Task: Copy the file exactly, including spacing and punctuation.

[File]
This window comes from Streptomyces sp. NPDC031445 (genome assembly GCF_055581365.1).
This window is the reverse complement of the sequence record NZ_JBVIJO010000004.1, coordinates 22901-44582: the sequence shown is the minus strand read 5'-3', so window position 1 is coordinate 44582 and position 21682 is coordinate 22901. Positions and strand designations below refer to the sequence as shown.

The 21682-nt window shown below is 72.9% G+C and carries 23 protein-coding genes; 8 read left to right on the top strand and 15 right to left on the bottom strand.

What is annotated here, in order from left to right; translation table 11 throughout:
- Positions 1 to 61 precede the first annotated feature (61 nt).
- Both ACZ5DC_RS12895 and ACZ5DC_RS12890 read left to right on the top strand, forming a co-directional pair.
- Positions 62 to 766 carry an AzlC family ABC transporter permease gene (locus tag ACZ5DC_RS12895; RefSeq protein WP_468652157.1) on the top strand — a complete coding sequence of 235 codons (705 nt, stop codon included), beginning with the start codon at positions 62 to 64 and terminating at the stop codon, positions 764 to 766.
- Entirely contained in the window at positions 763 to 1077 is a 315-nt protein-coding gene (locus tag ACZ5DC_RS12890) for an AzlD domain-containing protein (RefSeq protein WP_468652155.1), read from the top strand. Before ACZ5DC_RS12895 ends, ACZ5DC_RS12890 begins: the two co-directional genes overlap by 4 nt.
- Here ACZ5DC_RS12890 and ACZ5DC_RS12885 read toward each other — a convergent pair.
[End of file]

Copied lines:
This window comes from Streptomyces sp. NPDC031445 (genome assembly GCF_055581365.1).
This window is the reverse complement of the sequence record NZ_JBVIJO010000004.1, coordinates 22901-44582: the sequence shown is the minus strand read 5'-3', so window position 1 is coordinate 44582 and position 21682 is coordinate 22901. Positions and strand designations below refer to the sequence as shown.

The 21682-nt window shown below is 72.9% G+C and carries 23 protein-coding genes; 8 read left to right on the top strand and 15 right to left on the bottom strand.

What is annotated here, in order from left to right; translation table 11 throughout:
- Positions 1 to 61 precede the first annotated feature (61 nt).
- Both ACZ5DC_RS12895 and ACZ5DC_RS12890 read left to right on the top strand, forming a co-directional pair.
- Positions 62 to 766 carry an AzlC family ABC transporter permease gene (locus tag ACZ5DC_RS12895; RefSeq protein WP_468652157.1) on the top strand — a complete coding sequence of 235 codons (705 nt, stop codon included), beginning with the start codon at positions 62 to 64 and terminating at the stop codon, positions 764 to 766.
- Entirely contained in the window at positions 763 to 1077 is a 315-nt protein-coding gene (locus tag ACZ5DC_RS12890) for an AzlD domain-containing protein (RefSeq protein WP_468652155.1), read from the top strand. Before ACZ5DC_RS12895 ends, ACZ5DC_RS12890 begins: the two co-directional genes overlap by 4 nt.
- Here ACZ5DC_RS12890 and ACZ5DC_RS12885 read toward each other — a convergent pair.